A new home and a new business after two years under canvas

Published: 11 January 2013 9:00 CET

By Lorraine Taggart

Three years after the earthquake that devastated Port-au-Prince in Haiti, attempts to assist those living in camps to find or build new homes and livelihoods continue.

After her home was destroyed in the earthquake, and with no place to sleep, Rose Thelene, 52, came to the field of Camp Dadadou. “There were times when I used to cry myself to sleep because I didn’t know where my life was going and didn’t even know if I was going to get out of the camp.”

Rose lives alone. Her children are all grown-up with families of their own, and were unable to take her in after the earthquake, although they did bring her food and supplies when they were able to.

Always independent, Rose found it hard to have to rely on the goodwill of people and humanitarian organizations for everything that she needed.

“I am used to working and having a small business. But here in the camp I don’t even think about things like starting a business or finding a job because food, water, and shelter are always on my mind. How can I think about those things when I don’t know whether or not I will have enough food tomorrow?” she says.

In May 2012, the International Federation of the Red Cross and Red Crescent Societies (IFRC) in partnership with the Haiti Red Cross Society, began a programme to move people out of Dadadou and offering residents the opportunity to find a home in Port-au-Prince or to move back to the provinces.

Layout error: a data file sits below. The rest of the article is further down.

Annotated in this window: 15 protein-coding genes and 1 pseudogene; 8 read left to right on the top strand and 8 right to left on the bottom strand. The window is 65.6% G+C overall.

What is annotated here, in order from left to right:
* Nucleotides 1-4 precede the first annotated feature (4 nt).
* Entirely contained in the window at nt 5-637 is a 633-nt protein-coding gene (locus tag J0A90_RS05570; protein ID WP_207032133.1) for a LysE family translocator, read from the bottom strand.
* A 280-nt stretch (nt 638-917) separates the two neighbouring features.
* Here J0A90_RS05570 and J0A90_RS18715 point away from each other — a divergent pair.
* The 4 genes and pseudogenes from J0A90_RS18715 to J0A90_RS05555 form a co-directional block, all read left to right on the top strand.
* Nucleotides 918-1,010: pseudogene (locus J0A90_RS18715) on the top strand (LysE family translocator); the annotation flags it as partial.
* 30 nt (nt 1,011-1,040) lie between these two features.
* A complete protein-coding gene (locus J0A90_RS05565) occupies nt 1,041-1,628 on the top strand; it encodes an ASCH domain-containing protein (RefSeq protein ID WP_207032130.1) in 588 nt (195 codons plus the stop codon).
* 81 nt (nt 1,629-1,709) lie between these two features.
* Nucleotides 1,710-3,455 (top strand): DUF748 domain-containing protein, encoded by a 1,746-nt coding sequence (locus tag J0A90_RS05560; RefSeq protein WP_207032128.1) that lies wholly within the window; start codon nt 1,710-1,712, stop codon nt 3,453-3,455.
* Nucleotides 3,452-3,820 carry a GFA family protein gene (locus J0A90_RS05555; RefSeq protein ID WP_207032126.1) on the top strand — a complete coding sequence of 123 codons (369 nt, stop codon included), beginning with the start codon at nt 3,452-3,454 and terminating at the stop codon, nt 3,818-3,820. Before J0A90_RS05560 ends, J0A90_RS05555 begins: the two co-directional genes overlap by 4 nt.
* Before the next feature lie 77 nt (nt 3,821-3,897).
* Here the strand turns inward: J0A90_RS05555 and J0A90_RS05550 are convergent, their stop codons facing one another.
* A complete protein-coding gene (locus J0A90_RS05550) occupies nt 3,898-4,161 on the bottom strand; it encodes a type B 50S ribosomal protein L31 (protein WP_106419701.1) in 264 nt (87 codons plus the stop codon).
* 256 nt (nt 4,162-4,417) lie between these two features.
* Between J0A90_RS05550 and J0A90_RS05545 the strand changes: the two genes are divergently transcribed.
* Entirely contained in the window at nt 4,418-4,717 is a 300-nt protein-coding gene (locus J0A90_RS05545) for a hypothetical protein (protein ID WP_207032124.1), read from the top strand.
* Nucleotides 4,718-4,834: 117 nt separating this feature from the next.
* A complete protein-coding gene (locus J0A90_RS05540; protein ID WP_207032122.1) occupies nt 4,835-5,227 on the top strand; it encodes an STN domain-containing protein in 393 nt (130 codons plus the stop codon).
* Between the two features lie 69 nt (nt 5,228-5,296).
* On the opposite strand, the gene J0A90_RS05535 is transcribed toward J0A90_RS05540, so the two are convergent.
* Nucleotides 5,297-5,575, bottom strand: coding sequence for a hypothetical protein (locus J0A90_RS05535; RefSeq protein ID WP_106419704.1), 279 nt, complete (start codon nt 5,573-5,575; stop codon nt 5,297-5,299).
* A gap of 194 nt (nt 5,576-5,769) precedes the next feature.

Rose Thelene was given what she had been hoping for the past two years: a way out of the camp.

She found a house not far from the camp and moved there within a week of receiving the $500 US dollar grant from the IFRC.

With the grant, Rose was able to start a small business selling food products such as rice, milk, and beans. She hopes that this business will grow and she will one day regain the life she once had.

“Now I can think of other things,” she says. “I can think about how I am going to get my life back together and how I am going to pay the rent next year. But it feels good to be out of the camp and not getting wet by the rain and burned by the sun.”